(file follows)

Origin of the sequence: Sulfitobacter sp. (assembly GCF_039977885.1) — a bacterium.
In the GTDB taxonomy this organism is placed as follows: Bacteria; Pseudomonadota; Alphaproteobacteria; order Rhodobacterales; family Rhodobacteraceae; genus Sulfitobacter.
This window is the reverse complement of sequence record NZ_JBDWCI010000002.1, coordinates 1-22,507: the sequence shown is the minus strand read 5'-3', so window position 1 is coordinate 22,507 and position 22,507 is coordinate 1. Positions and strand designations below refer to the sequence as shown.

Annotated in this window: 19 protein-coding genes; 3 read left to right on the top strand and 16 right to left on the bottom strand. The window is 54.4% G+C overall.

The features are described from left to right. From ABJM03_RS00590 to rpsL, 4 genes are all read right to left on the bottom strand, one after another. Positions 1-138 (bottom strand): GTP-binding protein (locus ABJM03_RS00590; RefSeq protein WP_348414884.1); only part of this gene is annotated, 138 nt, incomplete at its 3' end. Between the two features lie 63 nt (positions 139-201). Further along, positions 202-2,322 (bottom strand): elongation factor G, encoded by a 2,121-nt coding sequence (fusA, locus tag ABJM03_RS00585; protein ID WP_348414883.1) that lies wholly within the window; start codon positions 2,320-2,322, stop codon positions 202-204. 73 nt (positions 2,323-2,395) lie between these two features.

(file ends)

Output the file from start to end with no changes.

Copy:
Origin of the sequence: Sulfitobacter sp. (assembly GCF_039977885.1) — a bacterium.
In the GTDB taxonomy this organism is placed as follows: Bacteria; Pseudomonadota; Alphaproteobacteria; order Rhodobacterales; family Rhodobacteraceae; genus Sulfitobacter.
This window is the reverse complement of sequence record NZ_JBDWCI010000002.1, coordinates 1-22,507: the sequence shown is the minus strand read 5'-3', so window position 1 is coordinate 22,507 and position 22,507 is coordinate 1. Positions and strand designations below refer to the sequence as shown.

Annotated in this window: 19 protein-coding genes; 3 read left to right on the top strand and 16 right to left on the bottom strand. The window is 54.4% G+C overall.

The features are described from left to right. From ABJM03_RS00590 to rpsL, 4 genes are all read right to left on the bottom strand, one after another. Positions 1-138 (bottom strand): GTP-binding protein (locus ABJM03_RS00590; RefSeq protein WP_348414884.1); only part of this gene is annotated, 138 nt, incomplete at its 3' end. Between the two features lie 63 nt (positions 139-201). Further along, positions 202-2,322 (bottom strand): elongation factor G, encoded by a 2,121-nt coding sequence (fusA, locus tag ABJM03_RS00585; protein ID WP_348414883.1) that lies wholly within the window; start codon positions 2,320-2,322, stop codon positions 202-204. 73 nt (positions 2,323-2,395) lie between these two features.